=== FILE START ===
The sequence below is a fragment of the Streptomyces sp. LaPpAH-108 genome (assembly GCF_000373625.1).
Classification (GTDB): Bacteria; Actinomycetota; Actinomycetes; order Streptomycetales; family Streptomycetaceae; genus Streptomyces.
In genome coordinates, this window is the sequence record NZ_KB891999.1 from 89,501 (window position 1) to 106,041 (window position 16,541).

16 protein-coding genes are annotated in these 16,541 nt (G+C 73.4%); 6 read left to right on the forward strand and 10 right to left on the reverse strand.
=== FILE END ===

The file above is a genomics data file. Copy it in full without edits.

The sequence below is a fragment of the Streptomyces sp. LaPpAH-108 genome (assembly GCF_000373625.1).
Classification (GTDB): Bacteria; Actinomycetota; Actinomycetes; order Streptomycetales; family Streptomycetaceae; genus Streptomyces.
In genome coordinates, this window is the sequence record NZ_KB891999.1 from 89,501 (window position 1) to 106,041 (window position 16,541).

16 protein-coding genes are annotated in these 16,541 nt (G+C 73.4%); 6 read left to right on the forward strand and 10 right to left on the reverse strand.